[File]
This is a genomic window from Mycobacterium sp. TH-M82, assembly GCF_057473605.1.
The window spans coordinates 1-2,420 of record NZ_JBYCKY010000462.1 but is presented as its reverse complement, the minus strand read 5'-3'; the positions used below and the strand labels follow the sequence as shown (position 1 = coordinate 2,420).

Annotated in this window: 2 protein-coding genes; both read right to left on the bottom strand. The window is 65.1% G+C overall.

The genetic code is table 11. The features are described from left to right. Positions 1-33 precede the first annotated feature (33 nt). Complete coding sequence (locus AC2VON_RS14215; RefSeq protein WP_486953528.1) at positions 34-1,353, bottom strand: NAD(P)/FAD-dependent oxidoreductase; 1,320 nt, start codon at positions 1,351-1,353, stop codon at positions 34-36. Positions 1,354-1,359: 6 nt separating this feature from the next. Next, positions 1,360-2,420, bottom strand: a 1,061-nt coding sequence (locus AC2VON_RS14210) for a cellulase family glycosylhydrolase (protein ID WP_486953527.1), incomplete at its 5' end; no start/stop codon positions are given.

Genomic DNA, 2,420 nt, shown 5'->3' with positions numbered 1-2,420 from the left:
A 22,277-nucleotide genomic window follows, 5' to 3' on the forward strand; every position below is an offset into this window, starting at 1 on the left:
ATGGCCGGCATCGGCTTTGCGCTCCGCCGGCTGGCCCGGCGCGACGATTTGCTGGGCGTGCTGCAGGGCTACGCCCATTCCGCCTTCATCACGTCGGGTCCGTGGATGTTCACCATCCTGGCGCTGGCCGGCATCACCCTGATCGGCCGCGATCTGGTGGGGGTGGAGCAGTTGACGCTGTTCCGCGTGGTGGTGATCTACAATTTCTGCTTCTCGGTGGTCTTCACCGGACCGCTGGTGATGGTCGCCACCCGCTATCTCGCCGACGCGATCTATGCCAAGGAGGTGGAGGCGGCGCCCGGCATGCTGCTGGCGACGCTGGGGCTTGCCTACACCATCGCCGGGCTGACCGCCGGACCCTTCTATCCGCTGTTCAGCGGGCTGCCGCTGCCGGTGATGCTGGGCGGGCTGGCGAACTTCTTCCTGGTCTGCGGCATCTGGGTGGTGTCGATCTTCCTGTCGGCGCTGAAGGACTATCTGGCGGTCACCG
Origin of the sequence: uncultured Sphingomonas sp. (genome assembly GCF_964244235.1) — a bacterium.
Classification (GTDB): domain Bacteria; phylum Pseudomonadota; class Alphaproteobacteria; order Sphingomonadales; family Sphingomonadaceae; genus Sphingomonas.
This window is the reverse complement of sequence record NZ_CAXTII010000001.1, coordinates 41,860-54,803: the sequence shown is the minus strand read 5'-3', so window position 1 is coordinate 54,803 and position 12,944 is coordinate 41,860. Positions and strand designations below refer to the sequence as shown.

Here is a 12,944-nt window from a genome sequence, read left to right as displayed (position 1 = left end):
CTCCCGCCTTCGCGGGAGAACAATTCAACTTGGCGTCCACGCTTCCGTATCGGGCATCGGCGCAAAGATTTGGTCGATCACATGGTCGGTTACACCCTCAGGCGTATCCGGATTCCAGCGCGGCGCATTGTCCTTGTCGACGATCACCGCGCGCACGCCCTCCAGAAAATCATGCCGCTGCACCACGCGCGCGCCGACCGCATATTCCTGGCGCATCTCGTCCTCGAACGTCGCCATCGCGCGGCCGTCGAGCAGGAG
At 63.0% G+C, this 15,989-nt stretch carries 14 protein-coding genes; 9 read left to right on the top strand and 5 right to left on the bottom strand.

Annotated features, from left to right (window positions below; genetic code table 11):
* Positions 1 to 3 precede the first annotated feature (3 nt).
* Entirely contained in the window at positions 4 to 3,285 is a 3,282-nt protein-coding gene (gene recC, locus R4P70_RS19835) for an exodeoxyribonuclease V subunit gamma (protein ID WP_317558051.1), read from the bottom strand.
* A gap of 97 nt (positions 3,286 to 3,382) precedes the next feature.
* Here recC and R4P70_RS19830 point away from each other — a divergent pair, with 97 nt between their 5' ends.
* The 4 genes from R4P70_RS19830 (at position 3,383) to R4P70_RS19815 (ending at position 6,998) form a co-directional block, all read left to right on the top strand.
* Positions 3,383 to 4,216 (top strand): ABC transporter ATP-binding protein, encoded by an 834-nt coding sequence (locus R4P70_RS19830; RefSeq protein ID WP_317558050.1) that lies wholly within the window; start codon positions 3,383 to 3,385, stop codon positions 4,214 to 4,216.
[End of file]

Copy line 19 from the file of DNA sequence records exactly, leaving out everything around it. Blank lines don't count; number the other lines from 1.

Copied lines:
* The 4 genes from R4P70_RS19830 (at position 3,383) to R4P70_RS19815 (ending at position 6,998) form a co-directional block, all read left to right on the top strand.